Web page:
Adrian Peterson tore the meniscus in his right knee during Sunday night’s win over the Packers. That’s hardly a good thing, but considering what could have happened — and how hobbled he was coming off the field — the injury might turn out to be relatively good news for the Vikings.
Though head coach Mike Zimmer offered no timetable for Peterson’s return in his briefing with the media Monday, Dr. Jeffrey Macalena from the U of M’s department of Orthopedic Surgery helped explain the injury in a phone interview this afternoon.
To be clear: Macalena is not treating Peterson, nor does he know the specific nature of the tear. But in general terms:
*What is a meniscus, anyway, and how common is this injury?
“The meniscus is the shock absorbing disc between the femur and tibia in the center of your knee,” Macalena said. “There’s one inside (medial) and one outside (lateral).Meniscus tears are very common. They just about always happen when you twist your knee on a planted foot — like when you are carrying a football and you plant or get tackled. It gets pinched between bones and tears.”
*How do you treat a torn meniscus?
Macalena said plenty of civilians are walking around with a torn meniscus right now — in fact, Zimmer said Monday that he has one, too.
“By no means does the presence of a tear mean you have to do surgery or a procedure.What you’re treating is a symptomatic tear. But to play professional football a lot of times means it is symptomatic,” Macalena said. “I think in general when you treat a meniscus tear it’s one of two ways. We can sew it up with stitches … or we trim it out. I’d say maybe 85-90 percent of them are cases where we trim it out.”
*What does that mean, exactly?
“Think of it like a hangnail. You're fine but then it catches and it hurts. We trim it off and then it’s smooth and it doesn’t bother you,” Macalena said.
*So what is the potential timetable for recovery/return with Peterson?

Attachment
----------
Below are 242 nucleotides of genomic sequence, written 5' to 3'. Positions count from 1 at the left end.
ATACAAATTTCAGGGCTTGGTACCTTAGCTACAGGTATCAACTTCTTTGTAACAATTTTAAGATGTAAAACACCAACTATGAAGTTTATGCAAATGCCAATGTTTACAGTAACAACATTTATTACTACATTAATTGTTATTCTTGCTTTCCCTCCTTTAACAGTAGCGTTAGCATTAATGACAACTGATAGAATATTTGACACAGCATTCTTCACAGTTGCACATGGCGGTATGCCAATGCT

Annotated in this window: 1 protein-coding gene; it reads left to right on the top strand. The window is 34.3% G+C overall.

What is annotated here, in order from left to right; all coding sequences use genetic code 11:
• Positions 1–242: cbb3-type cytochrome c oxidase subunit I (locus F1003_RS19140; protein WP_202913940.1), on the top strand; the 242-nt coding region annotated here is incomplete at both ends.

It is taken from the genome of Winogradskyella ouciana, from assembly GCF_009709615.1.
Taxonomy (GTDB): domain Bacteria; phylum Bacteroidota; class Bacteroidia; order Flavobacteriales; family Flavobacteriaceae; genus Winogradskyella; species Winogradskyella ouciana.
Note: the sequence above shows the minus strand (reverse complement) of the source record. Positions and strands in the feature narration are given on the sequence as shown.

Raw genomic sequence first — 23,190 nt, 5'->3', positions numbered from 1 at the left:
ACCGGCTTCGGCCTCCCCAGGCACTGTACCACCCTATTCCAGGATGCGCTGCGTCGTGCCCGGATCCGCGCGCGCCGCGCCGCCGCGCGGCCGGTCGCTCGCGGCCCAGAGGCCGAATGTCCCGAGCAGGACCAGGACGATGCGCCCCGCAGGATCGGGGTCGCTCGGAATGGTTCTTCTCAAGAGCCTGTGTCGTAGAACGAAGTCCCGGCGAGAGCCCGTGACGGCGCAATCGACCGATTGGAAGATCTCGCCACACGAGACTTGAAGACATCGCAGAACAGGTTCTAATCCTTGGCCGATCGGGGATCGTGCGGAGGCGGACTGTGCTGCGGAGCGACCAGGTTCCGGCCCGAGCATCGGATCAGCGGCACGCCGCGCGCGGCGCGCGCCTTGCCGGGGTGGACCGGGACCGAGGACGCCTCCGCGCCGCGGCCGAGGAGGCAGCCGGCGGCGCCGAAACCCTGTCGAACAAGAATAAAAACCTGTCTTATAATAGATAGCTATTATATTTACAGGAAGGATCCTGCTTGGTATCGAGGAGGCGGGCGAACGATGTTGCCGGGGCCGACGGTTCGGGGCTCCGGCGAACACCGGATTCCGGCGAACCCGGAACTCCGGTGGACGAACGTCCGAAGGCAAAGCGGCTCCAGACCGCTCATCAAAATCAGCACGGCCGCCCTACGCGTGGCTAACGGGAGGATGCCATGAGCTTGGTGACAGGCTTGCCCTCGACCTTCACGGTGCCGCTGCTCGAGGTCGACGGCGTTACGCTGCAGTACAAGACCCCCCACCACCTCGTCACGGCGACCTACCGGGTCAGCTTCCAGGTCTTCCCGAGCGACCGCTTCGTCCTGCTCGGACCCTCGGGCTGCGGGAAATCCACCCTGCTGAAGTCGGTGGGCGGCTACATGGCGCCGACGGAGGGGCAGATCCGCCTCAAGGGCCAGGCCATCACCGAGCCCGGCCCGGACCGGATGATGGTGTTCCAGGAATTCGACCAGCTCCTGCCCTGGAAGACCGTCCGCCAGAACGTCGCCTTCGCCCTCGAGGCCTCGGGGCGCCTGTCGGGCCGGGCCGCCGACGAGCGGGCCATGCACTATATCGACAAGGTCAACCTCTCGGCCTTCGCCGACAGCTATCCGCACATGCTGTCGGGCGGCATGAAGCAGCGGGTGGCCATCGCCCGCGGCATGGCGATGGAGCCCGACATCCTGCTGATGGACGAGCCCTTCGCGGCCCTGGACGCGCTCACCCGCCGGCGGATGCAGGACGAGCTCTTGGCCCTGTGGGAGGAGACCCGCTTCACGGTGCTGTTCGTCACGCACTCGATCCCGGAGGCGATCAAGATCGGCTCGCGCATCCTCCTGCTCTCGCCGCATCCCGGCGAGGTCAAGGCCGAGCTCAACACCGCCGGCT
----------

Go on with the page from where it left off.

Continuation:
“When I do that surgery (trimming the meniscus) I send people home on the same day and people often only use crutches for a day or two. I think realistically you’re pretty much fully recovered by 6 weeks or so. With that said, for a high-level athlete to get back to playing sports, I’d say 2-4 weeks has been done. I’ve had patients who have come back sooner,” Macalena said. “Once you trim it out, there's nothing to heal. It’s getting the raw edges to calm down. People can play not much longer after surgery. And if there's no surgery, I'd say he can play as soon as he wants.”
*What makes sense for Peterson and the Vikings?
OK, we’re done with the doctor here. It’s just me speculating. The Vikings have three more games before their bye week. So let’s say Peterson needs surgery. He could miss those three games, have the bye week and then get to close to five weeks of recovery time by the time the Vikings play at Philadelphia on Oct. 23 — a little short of what Macalena might describe as full recovery time but beyond the 2-4 weeks that he describes as possible.
But … the Vikings are 2-0 and have three big games coming up before the bye: at Carolina, home vs. Giants, home vs. Houston. If Peterson doesn’t need surgery or could delay it, it’s possible he could play during some or all of those games.
That said, it would seem the way the schedule falls makes it prudent — if he needs surgery — to have Peterson sit the next three games. The way he was putting no weight on his leg coming off the field and using crutches postgame would seem to indicate the tear is “symptomatic,” to use Macalena’s word.
But worst-case scenario based on what we know would seem to be that Peterson misses three, maybe four games.